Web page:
There are several ways to design a Beowulf. I'm going to try to break down the types by network, hardware, and software configuration, since you really can pick one from each. Under each section will be a quick blurb about the best price/performace technology to use. Please note that the terms I use here are my own, so I can refer to them easily. (Also, most of them I made up cause they sound cool ;)
For all cluster types, I would recommend switched 100BaseT as the price/performance sweet spot. Gigiabit switches and cards are roughly 10 times more expensive currently than 100BaseT, and for embarassingly parallel jobs, you won't need this bandwith, as your communication should be minimal. If you are implementing a MOSIX-based cluster, Gigabit networking might be something to consider, as MOSIX is more network bound than your typical GA.
In this configuration, you basically have one single entry point to the cluster, ie one monitor and keyboard, and one external IP address. The rest of the cluster is usually then behind a normal IP masqed setup. Users are usually then encouraged to login only to the main node, and spawn remote jobs with only ssh.
In this configuration all nodes are equivalent from a network standpoint. They all have external IP addresses, and usually all have keyboards and monitors. Usually this configuration is chosen so that nodes can also double as desktop workstations, and thus have external IP addresses in their own right. If you don't need to do this, doing a NetType I configuration is recommended.
For all cluster types, I recommend x86 hardware. As shitty as it is, it really is the best price/performance ratio, especially when you're dealing with near-linearly scalable algorithms. For example, even if a DEC Alpha 21264 was 3 times faster than an AMD K7T (which it is not), you can buy about 4 Thunderbirds for the price of one Alpha. (Trust me, I looked. Thunderbirds run as low as $900 a piece with 256 RAM, while a 21264 will run you at LEAST $3600, and thats if you find a half dozen stolen ones on eBAY).
In this configuration, all nodes have local disks. In addition, these disks are kept in sync nightly by an rsync job that updates pretty much everything except /var, /tmp, and /etc/sysconfig. In this configuration, extra scratch space and /home can be optionally NFS mounted across all clusters.
In this configuration, all nodes have local disk, but they are not kept in sync. This is most useful for disk-independant embarrassingly parallel setups that merely do number crunching, and no disk-based syncronization.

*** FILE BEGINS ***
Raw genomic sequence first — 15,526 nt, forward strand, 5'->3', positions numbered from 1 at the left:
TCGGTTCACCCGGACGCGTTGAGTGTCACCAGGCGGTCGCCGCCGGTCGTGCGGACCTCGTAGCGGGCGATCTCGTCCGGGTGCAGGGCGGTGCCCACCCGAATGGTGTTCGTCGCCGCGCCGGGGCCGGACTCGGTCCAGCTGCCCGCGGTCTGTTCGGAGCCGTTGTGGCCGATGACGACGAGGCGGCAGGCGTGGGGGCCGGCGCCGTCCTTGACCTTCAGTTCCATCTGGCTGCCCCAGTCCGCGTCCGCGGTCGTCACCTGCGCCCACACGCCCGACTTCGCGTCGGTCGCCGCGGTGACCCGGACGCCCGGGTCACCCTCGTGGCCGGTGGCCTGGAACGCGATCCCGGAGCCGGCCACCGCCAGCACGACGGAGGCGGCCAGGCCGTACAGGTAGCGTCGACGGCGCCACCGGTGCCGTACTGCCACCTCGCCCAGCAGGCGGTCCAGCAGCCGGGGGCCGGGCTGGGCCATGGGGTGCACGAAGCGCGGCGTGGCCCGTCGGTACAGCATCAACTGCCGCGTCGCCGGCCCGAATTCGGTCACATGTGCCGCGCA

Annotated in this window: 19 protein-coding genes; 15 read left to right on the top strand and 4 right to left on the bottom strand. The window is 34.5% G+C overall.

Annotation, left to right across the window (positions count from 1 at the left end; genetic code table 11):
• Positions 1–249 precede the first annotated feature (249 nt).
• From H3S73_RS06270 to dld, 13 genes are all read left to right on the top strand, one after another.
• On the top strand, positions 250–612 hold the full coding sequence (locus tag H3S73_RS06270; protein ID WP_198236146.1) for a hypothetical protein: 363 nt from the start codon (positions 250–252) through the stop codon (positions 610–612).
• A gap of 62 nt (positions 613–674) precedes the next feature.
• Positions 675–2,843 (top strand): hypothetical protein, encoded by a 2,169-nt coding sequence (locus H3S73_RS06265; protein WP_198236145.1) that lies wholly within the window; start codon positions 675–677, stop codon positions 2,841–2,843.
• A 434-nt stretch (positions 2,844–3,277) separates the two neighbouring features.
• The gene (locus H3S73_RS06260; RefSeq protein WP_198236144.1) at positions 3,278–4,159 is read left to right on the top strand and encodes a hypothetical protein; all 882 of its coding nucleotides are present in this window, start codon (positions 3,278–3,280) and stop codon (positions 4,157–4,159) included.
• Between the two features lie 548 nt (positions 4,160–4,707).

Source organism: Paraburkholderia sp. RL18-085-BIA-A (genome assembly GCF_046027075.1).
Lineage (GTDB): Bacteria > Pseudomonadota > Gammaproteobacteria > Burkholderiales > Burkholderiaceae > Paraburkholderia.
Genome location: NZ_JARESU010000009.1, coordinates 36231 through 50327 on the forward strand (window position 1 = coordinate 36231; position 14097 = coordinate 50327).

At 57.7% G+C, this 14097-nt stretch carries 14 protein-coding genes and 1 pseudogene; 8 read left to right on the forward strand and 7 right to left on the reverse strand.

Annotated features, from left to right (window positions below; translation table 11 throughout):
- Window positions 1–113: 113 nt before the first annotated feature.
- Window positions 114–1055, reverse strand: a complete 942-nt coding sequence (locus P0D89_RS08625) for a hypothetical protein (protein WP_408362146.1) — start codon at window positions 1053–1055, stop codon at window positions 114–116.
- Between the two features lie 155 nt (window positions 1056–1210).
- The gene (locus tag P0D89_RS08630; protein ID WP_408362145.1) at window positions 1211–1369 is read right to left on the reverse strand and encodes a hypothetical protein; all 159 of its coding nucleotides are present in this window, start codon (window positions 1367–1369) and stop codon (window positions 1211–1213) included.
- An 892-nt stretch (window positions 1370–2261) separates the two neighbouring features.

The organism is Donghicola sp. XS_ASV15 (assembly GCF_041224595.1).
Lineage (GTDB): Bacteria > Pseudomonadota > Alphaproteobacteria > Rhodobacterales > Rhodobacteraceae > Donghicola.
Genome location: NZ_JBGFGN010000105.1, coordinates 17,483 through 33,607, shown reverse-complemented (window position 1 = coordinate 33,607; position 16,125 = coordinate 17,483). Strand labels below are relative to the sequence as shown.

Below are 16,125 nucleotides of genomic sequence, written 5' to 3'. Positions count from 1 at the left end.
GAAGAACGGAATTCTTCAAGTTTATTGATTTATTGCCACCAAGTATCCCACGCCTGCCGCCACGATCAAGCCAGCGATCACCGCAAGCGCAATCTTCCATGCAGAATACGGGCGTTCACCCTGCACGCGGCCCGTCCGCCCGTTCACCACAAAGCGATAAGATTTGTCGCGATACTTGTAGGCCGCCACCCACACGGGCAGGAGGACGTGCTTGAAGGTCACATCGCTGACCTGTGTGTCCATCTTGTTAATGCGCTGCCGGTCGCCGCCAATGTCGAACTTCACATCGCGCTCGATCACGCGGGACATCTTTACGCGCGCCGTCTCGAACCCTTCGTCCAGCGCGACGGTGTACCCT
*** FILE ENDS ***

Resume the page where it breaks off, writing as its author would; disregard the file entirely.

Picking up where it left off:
This configuration is most useful for those who wish to save money on disks for all nodes, and wish to avoid the headaches of having to keep a few dozen to a few hundred disks in sync. This option is actually quite a reasonable choice, especially for programs that need some disk syncronization, but aren't otherwise disk-bound.
Now this is the important part. Choosing your software essentially determines the use of the cluster. For example, you don't want to go full fleged with MOSIX if all you are doing is setting up a rendering farm or a GA.
Basically a batch system is one where you just send it a job, and it does it. Usually only one job is run at a time, and job scheduling is left to the programmer/job runner. Sometimes a queue or at least a launching script is provided through some simple bash scripts, otherwise remote processes are launched manually one at a time on each node, or through ssh. Needless to say, this is the easiest software type to set up, and also the least overhead. It is the Recommended Buy (tm) for embarrasingly parallel apps.
This next class contains systems that automatically schedule and migrate processes based on cluster status. This kind of setup really is geared more towards those who just want to set up a cluster for a general mass-login system, rather than those who want to do distributed programmnig. The two software packages available that provide this ability are Condor and Mosix. Condor isn't officially Open Source yet, and Mosix seems far more full featured for this purpose. In fact, Mosix allows you to even build a NetType II/ArchType II style cluster and still use each node for cluster jobs. In addition, Condor places a lot of limitations on the types of jobs that can be run across the entire cluster, where as Mosix is meant to be entirely transparent. Plus Mosix is Open Source :) Technically neither of these technologies is part of the traditional "Beowulf" scheme, but they are significant enough that they must not go without mention in any Beowulf document.
The last beowulf software implementation class actually has some overlap with SoftType I. This is the Fine Grained Control section, where individual programs themselves control the synchronization, load balancing, etc. Often times these jobs are launched through a SoftType I method, and then syncronized using one of the standardized source-level libraries already available. These include the industry standard MPI and PVM. Also availble are an extention to SysV IPC, called DIPC, and a more control-oriented remote-forking system called bproc. Of course, to utilize this method, you must (re)write your software to use one of these libraries.